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Legislative Assembly for the ACT: 2002 Week 9 Hansard (21 August) . . Page.. 2626 ..

Bill agreed to.

Maternal Health Legislation Amendment Bill 2002

Debate resumed from 5 June 2002, on motion by Mrs Dunne:

That this bill be agreed to in principle.

MS GALLAGHER (10.51): Mr Deputy Speaker, I seek guidance on whether, because of what happened earlier tonight, some of what is contained in Mrs Dunne's bill is no longer applicable.

Mr Hargreaves: Most of it is going to go. Just go to the coercion bit.

MS GALLAGHER: Okay. I will just make a couple of comments in relation to the part dealing with coercion. I will not be supporting Mrs Dunne's bill. In relation to the supposedly new crime of coercion, and I say "supposedly" because coercion has long been held up as a defence against a criminal penalty and as a negation of consent, Mrs Dunne's bill has no definition of coercion and no suggestion as to how coercion would be established under the act.

I am not convinced that this provision would provide women with any extra protection or that it would allow for personal interaction between a women, her partner, families and friends. It is interesting that the bill does not seek to protect women who are coerced into continuing with their pregnancy. I will not be supporting the bill.

Motion (by Mr Humphries ) put:

That the debate be adjourned.

The Assembly proceeding to a vote, the call for a vote was, by leave, withdrawn.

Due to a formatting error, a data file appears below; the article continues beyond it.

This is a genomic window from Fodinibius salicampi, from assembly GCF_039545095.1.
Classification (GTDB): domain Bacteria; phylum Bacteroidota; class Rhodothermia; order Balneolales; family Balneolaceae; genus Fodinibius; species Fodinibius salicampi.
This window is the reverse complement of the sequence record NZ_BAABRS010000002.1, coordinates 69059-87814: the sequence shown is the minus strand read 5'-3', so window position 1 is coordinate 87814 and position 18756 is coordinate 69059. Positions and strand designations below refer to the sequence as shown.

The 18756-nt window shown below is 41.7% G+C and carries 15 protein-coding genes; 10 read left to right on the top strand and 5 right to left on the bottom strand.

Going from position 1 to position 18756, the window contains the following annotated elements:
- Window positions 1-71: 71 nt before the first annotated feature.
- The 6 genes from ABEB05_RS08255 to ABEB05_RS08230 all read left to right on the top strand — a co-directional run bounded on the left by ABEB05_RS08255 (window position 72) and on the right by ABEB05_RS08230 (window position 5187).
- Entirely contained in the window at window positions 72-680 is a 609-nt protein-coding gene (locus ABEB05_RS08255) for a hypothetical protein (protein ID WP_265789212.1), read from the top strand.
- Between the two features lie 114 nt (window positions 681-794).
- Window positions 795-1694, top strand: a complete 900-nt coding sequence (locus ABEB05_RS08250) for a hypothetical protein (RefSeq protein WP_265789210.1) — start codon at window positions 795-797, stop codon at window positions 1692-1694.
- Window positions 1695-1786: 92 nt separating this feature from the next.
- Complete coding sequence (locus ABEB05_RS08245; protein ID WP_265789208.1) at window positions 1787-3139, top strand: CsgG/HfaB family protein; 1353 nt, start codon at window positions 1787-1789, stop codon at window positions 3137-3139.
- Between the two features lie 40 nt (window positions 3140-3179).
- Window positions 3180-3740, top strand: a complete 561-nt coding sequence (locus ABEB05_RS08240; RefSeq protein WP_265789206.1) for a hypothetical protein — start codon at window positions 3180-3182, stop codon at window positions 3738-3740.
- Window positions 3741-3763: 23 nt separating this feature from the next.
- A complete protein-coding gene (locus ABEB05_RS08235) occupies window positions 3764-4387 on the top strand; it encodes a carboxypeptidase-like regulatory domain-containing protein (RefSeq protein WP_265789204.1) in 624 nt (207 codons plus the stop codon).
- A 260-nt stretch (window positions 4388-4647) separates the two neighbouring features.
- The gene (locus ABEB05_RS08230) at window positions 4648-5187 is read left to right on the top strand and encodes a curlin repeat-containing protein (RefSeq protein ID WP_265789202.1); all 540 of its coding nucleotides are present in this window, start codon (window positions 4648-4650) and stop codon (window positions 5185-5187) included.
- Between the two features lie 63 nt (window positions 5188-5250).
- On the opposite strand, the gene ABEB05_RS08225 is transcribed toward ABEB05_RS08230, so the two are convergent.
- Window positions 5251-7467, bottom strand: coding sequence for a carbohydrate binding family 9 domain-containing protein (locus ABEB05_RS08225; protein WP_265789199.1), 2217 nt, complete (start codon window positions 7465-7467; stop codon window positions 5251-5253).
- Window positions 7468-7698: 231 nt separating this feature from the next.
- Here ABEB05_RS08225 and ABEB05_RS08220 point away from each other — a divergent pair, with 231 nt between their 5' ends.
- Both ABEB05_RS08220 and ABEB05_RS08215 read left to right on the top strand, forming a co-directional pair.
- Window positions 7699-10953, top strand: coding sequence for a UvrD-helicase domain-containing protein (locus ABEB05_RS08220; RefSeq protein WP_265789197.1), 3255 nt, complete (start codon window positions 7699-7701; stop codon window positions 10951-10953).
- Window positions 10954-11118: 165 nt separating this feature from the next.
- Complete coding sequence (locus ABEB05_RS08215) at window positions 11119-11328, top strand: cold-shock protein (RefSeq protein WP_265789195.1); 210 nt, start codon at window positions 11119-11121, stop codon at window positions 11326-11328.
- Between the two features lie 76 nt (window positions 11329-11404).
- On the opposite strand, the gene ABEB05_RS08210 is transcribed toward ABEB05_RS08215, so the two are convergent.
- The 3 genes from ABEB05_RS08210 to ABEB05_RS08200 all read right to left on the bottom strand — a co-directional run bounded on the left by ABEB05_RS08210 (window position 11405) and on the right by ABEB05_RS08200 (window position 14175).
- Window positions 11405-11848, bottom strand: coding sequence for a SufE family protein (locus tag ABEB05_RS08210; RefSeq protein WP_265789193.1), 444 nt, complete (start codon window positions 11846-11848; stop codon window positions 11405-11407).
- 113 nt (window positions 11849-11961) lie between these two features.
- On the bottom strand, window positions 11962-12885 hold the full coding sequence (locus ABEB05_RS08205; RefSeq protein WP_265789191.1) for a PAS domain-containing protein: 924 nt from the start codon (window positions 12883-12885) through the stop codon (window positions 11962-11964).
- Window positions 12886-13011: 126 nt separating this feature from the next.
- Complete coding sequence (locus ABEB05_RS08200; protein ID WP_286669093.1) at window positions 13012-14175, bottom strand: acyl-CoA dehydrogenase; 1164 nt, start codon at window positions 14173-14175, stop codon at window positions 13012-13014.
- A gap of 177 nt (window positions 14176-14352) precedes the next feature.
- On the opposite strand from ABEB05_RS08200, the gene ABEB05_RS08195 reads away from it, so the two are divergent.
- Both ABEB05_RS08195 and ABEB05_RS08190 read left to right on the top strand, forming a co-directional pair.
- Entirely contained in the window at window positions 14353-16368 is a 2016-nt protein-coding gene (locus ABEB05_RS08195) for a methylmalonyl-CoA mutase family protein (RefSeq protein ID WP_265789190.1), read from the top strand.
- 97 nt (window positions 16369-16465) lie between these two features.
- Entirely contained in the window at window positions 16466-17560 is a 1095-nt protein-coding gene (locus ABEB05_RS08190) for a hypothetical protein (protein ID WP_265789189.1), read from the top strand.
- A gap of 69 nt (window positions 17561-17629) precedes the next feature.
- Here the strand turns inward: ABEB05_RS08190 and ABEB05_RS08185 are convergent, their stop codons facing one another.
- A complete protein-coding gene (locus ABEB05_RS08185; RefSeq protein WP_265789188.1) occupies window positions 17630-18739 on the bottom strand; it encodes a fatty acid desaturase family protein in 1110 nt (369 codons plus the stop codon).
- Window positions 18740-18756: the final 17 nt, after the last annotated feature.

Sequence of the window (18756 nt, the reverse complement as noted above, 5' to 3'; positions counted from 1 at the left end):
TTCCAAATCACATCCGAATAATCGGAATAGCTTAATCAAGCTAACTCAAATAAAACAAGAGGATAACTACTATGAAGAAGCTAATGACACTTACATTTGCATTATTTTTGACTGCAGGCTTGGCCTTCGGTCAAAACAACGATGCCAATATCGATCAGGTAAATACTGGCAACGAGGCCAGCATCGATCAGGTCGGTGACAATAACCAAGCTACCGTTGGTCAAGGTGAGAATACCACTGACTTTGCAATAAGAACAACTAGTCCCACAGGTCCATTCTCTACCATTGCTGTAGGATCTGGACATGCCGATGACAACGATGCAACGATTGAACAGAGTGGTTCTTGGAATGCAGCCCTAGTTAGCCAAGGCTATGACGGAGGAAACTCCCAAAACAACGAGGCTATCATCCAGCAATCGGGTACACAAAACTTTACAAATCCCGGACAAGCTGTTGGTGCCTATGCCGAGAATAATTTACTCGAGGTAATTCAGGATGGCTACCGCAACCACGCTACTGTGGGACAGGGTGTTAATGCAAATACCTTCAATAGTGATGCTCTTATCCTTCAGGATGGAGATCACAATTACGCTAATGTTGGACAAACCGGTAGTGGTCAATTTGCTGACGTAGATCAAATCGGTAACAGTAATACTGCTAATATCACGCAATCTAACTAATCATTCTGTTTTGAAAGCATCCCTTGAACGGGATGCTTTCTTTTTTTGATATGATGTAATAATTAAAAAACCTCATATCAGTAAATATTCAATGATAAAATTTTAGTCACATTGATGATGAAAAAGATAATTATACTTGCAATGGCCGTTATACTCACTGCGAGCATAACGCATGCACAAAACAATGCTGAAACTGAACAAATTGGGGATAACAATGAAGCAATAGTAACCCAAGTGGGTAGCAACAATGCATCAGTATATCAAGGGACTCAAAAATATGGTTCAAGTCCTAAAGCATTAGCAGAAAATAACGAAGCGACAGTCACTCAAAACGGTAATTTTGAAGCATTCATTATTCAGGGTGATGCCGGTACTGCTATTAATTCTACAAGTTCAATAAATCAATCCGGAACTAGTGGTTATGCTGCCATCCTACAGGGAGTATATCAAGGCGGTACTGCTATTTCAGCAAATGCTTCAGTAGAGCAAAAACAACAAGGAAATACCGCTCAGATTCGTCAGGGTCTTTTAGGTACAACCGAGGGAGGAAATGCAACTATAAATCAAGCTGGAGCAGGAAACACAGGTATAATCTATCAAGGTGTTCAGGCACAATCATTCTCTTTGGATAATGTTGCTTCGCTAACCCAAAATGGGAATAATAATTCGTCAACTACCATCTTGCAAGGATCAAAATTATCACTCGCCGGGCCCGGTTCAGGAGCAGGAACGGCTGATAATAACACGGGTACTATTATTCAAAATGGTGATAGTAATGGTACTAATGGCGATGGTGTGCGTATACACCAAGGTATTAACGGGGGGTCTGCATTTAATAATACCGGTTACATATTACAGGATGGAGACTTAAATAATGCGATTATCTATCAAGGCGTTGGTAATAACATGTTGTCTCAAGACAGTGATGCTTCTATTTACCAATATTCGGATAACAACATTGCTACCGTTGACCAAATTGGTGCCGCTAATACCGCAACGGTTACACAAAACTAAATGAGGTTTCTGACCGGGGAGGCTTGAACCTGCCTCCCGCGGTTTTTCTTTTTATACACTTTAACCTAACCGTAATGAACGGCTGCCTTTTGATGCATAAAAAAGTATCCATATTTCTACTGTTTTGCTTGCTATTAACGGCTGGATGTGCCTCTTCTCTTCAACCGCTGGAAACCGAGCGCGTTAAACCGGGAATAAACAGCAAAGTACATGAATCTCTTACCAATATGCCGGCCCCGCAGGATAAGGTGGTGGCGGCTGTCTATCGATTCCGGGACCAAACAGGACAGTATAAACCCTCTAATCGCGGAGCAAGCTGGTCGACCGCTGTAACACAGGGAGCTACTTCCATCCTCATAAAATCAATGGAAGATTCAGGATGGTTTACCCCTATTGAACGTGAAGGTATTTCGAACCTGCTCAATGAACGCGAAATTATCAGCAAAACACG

MS DUNDAS (10.55): I intend to oppose this bill. This bill perpetuates the view that abortion is fundamentally different from other kinds of medical procedures and requires special safeguards. As members of this Assembly would be aware by now, I do not agree. This bill appears to be founded on a belief that people working in abortion clinics encourage women to have abortions and that that should be a crime. The bill also implies that the provision of independent information will change women's minds. I think that both of these assumptions are completely false.

Consequently, I do not see the need for an offence of coercing a woman to have an abortion, nor do I think that it is necessary to require information to be given by someone other than a woman's doctor. As I said earlier this evening in relation to the repeal of the Osborne regulations, no-one seeks an abortion without having first fully evaluated their options. A decision to have an abortion is never one taken lightly and the information provisions in this bill could increase the trauma for women seeking abortions. As all members of this Assembly would be aware by now-

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